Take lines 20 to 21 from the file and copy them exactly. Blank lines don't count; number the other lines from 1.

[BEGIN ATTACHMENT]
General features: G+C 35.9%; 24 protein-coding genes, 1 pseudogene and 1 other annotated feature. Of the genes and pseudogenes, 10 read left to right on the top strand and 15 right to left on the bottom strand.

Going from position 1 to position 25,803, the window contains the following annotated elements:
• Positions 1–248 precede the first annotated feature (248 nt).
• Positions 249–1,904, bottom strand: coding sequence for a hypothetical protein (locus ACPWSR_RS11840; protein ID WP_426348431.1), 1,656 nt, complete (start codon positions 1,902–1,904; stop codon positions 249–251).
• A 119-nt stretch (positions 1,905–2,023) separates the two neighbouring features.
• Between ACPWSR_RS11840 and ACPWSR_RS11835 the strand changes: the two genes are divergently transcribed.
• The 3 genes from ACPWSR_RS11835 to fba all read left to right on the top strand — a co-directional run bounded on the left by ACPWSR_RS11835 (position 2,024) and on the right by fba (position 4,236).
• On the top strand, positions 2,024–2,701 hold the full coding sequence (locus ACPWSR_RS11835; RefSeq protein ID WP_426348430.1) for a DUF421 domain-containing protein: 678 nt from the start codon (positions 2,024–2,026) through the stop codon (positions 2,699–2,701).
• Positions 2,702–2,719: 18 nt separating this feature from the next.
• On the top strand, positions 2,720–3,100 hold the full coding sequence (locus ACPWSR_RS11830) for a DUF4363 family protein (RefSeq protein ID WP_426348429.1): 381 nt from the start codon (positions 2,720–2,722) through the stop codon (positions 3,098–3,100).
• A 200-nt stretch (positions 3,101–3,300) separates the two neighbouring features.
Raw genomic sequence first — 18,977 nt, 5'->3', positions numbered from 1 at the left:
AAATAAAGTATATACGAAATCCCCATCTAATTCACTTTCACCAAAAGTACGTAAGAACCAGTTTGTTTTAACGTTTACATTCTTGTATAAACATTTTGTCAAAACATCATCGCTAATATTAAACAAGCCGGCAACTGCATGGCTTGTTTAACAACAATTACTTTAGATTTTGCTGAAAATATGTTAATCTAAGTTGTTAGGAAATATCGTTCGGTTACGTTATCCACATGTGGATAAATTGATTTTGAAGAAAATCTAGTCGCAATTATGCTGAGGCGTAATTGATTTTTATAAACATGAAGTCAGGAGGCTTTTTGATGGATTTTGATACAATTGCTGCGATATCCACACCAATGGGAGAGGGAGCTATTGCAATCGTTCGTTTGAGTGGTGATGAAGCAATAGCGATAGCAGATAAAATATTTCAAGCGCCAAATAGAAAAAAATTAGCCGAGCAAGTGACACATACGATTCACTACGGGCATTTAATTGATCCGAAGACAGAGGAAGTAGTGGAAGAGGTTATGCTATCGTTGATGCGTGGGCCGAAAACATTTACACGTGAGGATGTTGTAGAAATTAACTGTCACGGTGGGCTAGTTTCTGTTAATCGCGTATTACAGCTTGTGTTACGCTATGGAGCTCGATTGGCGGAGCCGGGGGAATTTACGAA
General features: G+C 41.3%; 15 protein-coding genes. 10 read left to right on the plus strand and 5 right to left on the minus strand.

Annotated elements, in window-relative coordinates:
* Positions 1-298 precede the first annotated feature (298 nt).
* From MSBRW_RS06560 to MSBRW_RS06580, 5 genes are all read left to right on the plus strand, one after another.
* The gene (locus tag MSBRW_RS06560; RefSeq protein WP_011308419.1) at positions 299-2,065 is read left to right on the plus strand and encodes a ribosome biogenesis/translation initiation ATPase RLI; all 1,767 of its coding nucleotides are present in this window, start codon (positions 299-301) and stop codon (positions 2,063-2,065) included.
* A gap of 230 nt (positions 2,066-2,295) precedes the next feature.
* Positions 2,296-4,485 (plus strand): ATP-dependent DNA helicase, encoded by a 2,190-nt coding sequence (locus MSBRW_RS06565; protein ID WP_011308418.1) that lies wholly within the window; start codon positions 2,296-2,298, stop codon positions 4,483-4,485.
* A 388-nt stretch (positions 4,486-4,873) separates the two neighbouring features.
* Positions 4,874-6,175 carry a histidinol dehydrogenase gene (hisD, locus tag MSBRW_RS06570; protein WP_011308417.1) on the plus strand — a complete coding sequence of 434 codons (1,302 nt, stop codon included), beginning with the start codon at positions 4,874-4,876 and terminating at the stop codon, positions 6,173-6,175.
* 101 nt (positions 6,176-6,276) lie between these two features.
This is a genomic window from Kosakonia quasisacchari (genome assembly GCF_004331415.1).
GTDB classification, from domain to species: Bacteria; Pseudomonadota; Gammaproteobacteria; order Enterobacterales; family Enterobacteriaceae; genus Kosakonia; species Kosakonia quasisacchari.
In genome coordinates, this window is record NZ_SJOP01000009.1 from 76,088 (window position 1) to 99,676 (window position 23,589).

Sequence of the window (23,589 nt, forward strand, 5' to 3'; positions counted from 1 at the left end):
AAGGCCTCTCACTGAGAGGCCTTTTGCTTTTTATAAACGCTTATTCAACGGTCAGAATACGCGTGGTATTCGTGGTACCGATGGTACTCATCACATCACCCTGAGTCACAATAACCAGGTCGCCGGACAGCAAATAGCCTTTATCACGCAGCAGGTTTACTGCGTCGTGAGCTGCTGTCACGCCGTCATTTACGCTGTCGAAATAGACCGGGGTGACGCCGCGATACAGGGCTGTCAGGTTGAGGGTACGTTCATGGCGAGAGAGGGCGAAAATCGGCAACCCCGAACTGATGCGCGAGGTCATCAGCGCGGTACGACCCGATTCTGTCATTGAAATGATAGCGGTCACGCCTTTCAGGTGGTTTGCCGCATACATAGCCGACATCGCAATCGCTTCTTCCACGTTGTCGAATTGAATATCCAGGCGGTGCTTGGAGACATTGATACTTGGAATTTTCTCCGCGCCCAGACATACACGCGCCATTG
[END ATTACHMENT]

* Positions 2,296-4,485 (plus strand): ATP-dependent DNA helicase, encoded by a 2,190-nt coding sequence (locus MSBRW_RS06565; protein ID WP_011308418.1) that lies wholly within the window; start codon positions 2,296-2,298, stop codon positions 4,483-4,485.
* A 388-nt stretch (positions 4,486-4,873) separates the two neighbouring features.